It was J.P. Morgan who, in 1906, gave Curtis $75,000 to cover the expense of this 20-volume series, and it is almost inevitable that this legendary financier, philanthropist and collector should take another bow at the fair. Vanderven Oriental Art, which celebrates its 50th anniversary this year, presents a Kangxi-period triple gourd vase that once belonged to Morgan (and later to Norton Simon), one of a group of colossal porcelain vases that bear testimony to the technical mastery of the Jingdezhen potters in the late 17th–early 18th century. This piece of blue and white stands just over a metre high.
There is evidently a touch of gigantism in the air. Another Dutch dealership, A. Aardewerk Antiquair, presents a pair of spiralling, flower-tipped silver sugar casters signed by Reynier de Haan in 1772; at 24.5cm high, these rank among the largest ever made in the Netherlands. Yet monumentality, as is well known, is not always a question of scale, as the bold form and striking geometries of a terracotta urn and cover from 6th–4th-century BC Etruria demonstrate. Shown by antiquities dealers Safani, it came from the collection of the late Patti Birch, a long-time supporter of the Met. Evidence of the unlimited number of connections that this encyclopaedic fair offers to the keen-eyed visitor is the quite different spirit of the ‘Etruscan’ chair exhibited by Burzio. This carved mahogany siège à l’antique of around 1790–95, with its inverted backrest and ‘C’-shaped legs bound together by a sheaf of laurel leaves, is the work of the best French cabinetmaker of the day, Georges Jacob.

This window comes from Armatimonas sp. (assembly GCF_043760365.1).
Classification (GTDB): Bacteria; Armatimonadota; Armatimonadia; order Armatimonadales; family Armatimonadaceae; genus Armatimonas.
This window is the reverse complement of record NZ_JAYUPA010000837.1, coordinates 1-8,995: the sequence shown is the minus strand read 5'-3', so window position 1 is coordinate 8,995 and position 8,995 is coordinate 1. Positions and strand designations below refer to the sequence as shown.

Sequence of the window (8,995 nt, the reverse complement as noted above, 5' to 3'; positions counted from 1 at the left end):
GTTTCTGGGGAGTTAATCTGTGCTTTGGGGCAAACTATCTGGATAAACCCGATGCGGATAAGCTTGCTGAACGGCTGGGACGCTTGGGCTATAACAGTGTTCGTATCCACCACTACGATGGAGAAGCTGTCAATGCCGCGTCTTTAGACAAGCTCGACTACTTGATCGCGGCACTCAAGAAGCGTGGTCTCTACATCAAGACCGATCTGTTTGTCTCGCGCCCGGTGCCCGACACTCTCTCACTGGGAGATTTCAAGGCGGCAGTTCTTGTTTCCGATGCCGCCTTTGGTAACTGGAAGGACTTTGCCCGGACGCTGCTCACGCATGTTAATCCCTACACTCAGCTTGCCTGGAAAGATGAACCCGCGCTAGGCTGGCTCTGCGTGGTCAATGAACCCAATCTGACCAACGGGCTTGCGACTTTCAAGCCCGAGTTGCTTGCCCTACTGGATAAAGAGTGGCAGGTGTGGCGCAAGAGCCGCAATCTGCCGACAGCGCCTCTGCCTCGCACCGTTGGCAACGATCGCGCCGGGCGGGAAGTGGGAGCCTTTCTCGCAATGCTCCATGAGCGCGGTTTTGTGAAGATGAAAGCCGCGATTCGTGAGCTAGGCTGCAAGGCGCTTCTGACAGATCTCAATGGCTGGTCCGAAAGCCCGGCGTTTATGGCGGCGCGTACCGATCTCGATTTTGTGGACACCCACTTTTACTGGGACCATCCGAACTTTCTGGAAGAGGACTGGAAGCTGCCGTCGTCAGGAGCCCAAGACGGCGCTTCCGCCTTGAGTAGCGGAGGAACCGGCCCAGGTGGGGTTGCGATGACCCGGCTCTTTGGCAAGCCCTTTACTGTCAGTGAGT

It would seem that books and manuscripts go down well in the US, for in this edition of TEFAF an already strong section is further bolstered by the arrival of Librairie Amélie Sourget from Paris. Bound to appeal at Dr Jörn Günther’s stand is a rare French compilation including five of Ovid’s Heroides, made in Paris around 1493 for Anne of Brittany, queen consort of France. These are presented as if written by the abandoned women of antiquity – Ariadne, Dido, Oenone et al. – and addressed to their faithless lovers. The tyranny of men was a sympathetic subject for a great heiress forced to marry Charles VIII and agree, that if widowed, she would marry his successor. The brilliantly hued full-page illustrations, by the Master of the Chronique scandaleuse, are a joy to behold.
With this fair so firmly established, are there any concrete plans for the much discussed expansion of the brand? ‘Everyone wants to expand but my view is that we should hold back,’ Dekking says. ‘We are doing a good job but we can do it better. Only when we are sure we have got everything right should we begin to look around again. Where any new fair might be is not yet clear – Shanghai, Hong Kong, Los Angeles?’ They are, however, working on a new look for the fairs. ‘Whatever we do, we want to continue to set the standard for the art and antiques fair.’